Links We Learned From Vol. 1 No. 1
In which Ariel explores a few articles that will have an impact on how she parents. Should we be more conscious of what we post on social media as parents? Is competition a bad thing? How can saying "Yes," encourage our children to learn and perfect new life skills? What books can we turn to to help our children digest challenges? How can we use a toy to teach our children to pay it forward with kindness? Read on!
Links We Learned From in February
Brianna and I are readers - readers of books, readers of articles, readers of blogs etc. We read. When we find something interesting, absurd or promising, we share it with the other. That is the beauty of sharing this crazy wild journey that we call parenthood. Twice the resources! This is a curated list of links (in no particular order) that I think will have a significant impact on how I parent.
1. Future Apologies From the First Generation of Parents With a Digital Paper Trail By Mary Coen over at Offbeat Home & Life
Our generation wasn't raised with social media. We are just now beginning to understand that it may have negative repercussions. Coen points out something that many of us - myself included - did not anticipate. Every little thing we post on social media will be available to our children (and their future friends, partners, and employers!) to see. From naked bum shots of our adorable infants, to vented new parents' frustrations as a means of not feeling so alone, they will see it. How do we feel about this? Do we want them knowing our most intimate thoughts? This article will make you think twice before you post.
2. Why Competition is Good for Kids (And How to Keep it That Way) by Devan McGuinnes over at parents.com
Is competition a bad thing? The debate rages on. I am still unconvinced either way. But realistically we can not (and should not) sterilize life for our littles. We need to titrate out life's hard lessons, not remove them entirely! This article gives some new insight into the old debate.
3. How an Episode of Chopped Junior Changed the Way I Parent by Janene Dutt over at Today's Mama
As a parent, something I struggle with is fixating on the administrative side of fun. How can one sensory bin make so much mess?! So I can identify with this mother's reflex decision to say "No" to her daughter's desire to experiment in the kitchen. But children don't wake up one day skilled enough to appear on Chopped Junior. Somewhere along the line someone said "Yes."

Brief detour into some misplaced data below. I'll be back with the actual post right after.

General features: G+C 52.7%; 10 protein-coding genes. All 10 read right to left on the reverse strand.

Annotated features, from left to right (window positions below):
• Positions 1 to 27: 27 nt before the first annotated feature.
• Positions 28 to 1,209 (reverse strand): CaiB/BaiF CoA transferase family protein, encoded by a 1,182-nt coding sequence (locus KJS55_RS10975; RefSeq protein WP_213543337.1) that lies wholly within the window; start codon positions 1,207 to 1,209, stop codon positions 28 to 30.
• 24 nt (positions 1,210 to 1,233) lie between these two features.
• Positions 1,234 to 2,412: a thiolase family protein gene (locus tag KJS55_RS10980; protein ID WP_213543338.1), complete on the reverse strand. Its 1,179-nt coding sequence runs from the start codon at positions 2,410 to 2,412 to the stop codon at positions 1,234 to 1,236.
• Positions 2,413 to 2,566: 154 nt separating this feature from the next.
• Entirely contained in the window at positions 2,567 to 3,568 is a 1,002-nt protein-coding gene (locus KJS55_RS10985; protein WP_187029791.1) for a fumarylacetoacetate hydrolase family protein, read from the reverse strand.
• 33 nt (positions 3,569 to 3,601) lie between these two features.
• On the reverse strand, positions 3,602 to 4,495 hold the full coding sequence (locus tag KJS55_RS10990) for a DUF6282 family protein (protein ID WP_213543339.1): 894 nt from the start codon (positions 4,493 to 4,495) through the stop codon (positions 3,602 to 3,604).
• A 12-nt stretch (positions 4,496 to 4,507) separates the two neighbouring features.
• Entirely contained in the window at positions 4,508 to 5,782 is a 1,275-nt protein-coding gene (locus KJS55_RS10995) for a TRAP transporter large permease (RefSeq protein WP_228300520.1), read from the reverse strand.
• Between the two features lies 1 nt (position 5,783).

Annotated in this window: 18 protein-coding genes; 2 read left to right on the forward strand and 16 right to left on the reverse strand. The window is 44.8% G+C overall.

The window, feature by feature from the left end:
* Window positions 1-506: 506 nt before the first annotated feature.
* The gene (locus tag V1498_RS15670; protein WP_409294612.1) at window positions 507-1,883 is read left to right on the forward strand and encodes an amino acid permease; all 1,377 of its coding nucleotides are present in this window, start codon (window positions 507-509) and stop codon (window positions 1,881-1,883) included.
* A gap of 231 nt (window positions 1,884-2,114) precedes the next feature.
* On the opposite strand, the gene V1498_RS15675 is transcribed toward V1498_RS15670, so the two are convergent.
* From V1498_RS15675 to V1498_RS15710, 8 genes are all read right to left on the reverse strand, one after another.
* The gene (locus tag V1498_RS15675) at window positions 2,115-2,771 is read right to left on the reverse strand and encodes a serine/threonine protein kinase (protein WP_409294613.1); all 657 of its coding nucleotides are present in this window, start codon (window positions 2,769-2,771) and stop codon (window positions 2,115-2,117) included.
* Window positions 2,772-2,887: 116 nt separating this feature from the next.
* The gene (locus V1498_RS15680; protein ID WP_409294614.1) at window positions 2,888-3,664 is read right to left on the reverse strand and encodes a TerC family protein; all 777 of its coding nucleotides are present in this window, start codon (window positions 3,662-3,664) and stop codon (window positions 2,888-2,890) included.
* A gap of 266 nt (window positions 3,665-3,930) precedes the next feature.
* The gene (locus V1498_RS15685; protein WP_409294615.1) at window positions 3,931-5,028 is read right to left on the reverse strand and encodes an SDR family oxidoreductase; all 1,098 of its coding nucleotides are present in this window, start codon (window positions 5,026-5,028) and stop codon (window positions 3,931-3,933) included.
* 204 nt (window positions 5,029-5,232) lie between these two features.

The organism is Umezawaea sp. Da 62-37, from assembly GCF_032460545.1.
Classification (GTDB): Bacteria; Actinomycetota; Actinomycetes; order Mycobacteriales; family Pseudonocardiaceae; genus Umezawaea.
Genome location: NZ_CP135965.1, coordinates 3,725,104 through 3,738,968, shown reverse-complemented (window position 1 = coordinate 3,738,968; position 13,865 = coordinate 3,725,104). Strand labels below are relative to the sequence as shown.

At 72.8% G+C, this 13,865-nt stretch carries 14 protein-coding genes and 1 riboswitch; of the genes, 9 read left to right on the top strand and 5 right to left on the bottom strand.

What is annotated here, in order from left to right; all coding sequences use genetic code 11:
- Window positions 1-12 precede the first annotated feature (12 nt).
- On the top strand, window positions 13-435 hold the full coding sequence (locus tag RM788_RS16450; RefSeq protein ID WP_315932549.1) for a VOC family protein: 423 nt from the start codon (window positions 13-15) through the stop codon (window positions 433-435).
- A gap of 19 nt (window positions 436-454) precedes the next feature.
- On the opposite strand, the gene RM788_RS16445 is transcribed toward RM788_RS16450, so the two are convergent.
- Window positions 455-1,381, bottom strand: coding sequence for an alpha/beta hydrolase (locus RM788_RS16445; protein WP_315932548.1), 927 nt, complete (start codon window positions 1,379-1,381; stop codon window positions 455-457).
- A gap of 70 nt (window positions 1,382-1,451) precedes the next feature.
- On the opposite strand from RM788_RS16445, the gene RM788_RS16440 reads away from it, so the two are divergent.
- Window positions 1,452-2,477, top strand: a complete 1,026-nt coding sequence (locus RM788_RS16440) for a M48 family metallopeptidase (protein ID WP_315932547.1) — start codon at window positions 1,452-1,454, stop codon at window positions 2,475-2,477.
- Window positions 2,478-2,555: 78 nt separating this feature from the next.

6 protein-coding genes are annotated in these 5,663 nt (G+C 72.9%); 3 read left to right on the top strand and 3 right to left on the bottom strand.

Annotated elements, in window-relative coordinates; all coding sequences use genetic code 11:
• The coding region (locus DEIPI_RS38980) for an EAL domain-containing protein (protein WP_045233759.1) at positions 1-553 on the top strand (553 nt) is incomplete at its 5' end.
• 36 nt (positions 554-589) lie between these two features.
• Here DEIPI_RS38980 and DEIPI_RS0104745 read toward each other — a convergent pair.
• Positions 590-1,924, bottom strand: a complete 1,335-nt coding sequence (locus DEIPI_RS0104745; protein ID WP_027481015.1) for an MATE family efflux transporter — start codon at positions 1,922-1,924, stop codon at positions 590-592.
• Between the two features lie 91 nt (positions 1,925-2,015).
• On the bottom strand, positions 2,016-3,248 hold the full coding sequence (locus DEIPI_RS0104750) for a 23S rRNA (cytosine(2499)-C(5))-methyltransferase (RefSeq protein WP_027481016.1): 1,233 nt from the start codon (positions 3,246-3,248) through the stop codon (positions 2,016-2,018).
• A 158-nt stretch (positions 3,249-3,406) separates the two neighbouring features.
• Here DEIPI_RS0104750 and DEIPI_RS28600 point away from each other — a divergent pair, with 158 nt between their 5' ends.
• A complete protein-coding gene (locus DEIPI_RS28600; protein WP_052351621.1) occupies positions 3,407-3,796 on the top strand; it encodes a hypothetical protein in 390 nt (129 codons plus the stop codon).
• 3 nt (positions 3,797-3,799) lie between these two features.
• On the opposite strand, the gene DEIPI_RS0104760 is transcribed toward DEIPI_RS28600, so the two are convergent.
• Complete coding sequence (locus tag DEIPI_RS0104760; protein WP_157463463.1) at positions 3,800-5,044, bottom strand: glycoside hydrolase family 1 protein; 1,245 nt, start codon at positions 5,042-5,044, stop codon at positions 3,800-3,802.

4. Darkness and Light - Facing Our Fears by De over at Books and Babycinos
The more I read the more I am convinced that reading to our children is the key to raising healthy, happy adults. Not only does the act of curling up with a book strengthen relationships, but the books themselves can be the vehicle through which we explore tough topics. De, from Books and Babycinos, compiled a comprehensive list of books that explore the darkness through the pages of a good book.
5. Teaching Young Kids Kindness - by Jennifer Breuer over at Rocket City Mom
Since reading Unselfie by Michele Borba, Brianna and I have been exploring new ways to teach Monkey and Bean kindness. Jennifer uses the Love Bug to encourage her family to pay it forward with kindness. What a fun idea!
Men at Work
The internet is a strange place, especially when it comes to free stock photos. This week's winner for most absurd stock photo goes to a series I have entitled "Men at Work."
See more on Pixabay.com.
What have you read this week that will have a significant impact on how you interact with children? Post it in the comments below. Or find us on social media and start a conversation!
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Ariel and Brianna are friends who met while working in a library. Now they collaborate to develop life-enhancing book club experiences.
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